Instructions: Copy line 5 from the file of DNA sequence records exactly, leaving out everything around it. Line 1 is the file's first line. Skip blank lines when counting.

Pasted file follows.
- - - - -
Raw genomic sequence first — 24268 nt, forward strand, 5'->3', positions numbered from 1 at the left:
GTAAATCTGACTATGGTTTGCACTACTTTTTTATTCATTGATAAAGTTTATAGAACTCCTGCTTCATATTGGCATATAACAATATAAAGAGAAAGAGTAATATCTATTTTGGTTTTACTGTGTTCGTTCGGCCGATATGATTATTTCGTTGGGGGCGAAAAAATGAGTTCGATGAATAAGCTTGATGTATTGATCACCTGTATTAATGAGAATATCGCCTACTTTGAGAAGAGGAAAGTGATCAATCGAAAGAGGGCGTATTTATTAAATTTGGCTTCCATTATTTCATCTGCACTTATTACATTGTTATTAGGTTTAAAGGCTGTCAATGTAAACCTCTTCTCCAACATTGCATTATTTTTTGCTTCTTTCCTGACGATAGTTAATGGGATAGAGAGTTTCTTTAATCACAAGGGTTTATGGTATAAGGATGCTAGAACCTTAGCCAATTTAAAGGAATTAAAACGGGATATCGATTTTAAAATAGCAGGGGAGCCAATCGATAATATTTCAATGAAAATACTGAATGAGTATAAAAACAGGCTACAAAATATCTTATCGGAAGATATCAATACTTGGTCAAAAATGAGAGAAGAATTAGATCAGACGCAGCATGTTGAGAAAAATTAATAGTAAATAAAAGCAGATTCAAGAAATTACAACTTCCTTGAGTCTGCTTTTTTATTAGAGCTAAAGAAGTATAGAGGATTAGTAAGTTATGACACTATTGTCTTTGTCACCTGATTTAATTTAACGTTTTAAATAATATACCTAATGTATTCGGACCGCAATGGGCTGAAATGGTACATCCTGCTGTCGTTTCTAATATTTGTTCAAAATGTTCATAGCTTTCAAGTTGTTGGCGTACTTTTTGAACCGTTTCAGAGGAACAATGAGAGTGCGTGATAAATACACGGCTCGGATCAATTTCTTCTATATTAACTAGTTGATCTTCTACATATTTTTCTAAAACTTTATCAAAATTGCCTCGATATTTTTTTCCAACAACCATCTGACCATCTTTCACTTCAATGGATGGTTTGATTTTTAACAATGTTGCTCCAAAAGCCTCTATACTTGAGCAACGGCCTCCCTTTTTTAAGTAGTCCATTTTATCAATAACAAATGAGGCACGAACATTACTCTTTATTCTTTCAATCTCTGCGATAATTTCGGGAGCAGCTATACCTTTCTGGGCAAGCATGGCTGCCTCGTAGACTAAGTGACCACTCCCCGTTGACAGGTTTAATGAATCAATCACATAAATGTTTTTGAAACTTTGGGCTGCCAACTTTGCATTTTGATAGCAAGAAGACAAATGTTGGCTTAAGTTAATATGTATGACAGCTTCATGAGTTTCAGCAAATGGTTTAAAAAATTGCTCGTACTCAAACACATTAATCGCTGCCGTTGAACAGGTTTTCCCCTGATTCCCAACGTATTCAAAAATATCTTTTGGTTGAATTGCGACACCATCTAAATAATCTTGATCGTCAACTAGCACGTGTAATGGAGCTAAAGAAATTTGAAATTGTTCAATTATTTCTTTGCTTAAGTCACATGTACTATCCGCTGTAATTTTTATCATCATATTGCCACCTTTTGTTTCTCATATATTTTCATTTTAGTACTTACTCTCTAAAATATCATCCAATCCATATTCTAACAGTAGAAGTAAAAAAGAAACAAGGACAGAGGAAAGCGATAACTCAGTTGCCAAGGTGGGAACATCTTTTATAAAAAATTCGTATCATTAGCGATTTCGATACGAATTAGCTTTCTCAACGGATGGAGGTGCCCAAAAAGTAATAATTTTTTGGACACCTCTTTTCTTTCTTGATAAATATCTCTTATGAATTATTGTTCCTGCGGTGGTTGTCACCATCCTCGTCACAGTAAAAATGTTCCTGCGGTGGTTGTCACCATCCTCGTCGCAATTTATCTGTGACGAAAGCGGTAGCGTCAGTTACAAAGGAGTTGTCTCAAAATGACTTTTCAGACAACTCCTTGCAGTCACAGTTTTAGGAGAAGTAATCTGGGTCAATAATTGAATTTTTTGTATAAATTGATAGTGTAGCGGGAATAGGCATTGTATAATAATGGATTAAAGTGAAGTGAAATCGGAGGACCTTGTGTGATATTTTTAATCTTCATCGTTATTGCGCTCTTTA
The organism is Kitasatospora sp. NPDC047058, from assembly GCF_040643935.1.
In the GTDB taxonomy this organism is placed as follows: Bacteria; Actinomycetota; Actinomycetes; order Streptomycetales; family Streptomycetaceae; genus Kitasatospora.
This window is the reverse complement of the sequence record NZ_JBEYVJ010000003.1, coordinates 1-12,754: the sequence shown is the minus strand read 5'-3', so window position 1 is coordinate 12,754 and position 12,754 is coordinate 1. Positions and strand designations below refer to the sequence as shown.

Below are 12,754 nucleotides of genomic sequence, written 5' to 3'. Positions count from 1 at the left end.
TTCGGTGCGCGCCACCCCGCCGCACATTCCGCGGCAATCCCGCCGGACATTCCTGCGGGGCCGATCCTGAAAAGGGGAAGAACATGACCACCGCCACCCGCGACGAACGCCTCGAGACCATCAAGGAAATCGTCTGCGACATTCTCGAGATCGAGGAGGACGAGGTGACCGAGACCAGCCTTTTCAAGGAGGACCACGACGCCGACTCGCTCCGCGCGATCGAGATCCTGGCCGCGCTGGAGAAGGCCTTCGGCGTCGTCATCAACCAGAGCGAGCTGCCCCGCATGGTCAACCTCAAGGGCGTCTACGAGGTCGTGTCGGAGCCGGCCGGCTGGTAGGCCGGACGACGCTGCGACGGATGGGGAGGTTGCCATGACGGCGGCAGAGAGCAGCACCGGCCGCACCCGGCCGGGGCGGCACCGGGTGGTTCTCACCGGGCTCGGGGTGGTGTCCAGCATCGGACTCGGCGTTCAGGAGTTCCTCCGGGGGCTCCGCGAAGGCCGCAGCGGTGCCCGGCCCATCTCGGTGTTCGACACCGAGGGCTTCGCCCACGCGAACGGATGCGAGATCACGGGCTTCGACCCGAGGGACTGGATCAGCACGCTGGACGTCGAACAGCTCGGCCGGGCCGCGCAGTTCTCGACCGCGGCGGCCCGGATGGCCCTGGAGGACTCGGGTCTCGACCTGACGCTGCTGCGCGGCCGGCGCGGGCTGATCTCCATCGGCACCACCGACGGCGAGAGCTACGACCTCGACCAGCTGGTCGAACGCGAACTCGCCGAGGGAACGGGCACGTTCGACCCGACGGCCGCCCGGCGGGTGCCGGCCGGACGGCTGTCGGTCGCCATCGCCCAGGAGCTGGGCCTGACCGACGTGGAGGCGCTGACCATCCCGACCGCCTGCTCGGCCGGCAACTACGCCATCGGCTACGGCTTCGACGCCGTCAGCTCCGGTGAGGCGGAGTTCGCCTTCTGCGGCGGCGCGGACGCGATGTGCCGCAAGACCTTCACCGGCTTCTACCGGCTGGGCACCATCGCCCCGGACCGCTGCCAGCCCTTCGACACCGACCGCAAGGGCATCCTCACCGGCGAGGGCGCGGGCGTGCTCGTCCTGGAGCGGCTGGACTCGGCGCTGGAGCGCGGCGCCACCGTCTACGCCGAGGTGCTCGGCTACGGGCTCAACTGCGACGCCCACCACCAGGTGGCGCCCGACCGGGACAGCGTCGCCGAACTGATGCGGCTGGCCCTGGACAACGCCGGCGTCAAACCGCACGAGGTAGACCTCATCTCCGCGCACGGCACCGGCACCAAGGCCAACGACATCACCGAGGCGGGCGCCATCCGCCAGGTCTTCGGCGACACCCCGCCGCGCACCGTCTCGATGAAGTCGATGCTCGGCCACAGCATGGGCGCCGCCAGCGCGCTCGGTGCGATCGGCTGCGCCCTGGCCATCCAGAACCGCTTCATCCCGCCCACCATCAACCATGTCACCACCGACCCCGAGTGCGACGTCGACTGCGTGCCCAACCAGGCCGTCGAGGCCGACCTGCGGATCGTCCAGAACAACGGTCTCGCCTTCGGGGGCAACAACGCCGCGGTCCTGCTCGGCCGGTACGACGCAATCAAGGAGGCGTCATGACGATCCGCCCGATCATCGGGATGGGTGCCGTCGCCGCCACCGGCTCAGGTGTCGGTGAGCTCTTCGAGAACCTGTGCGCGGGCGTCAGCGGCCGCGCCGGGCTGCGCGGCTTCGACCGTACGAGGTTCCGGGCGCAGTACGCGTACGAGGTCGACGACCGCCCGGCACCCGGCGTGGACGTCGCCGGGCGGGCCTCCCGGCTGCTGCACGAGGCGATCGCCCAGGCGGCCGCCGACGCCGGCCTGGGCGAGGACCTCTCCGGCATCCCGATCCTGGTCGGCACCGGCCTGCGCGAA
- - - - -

This window is the reverse complement of the sequence record NZ_JBEYVJ010000003.1, coordinates 1-12,754: the sequence shown is the minus strand read 5'-3', so window position 1 is coordinate 12,754 and position 12,754 is coordinate 1. Positions and strand designations below refer to the sequence as shown.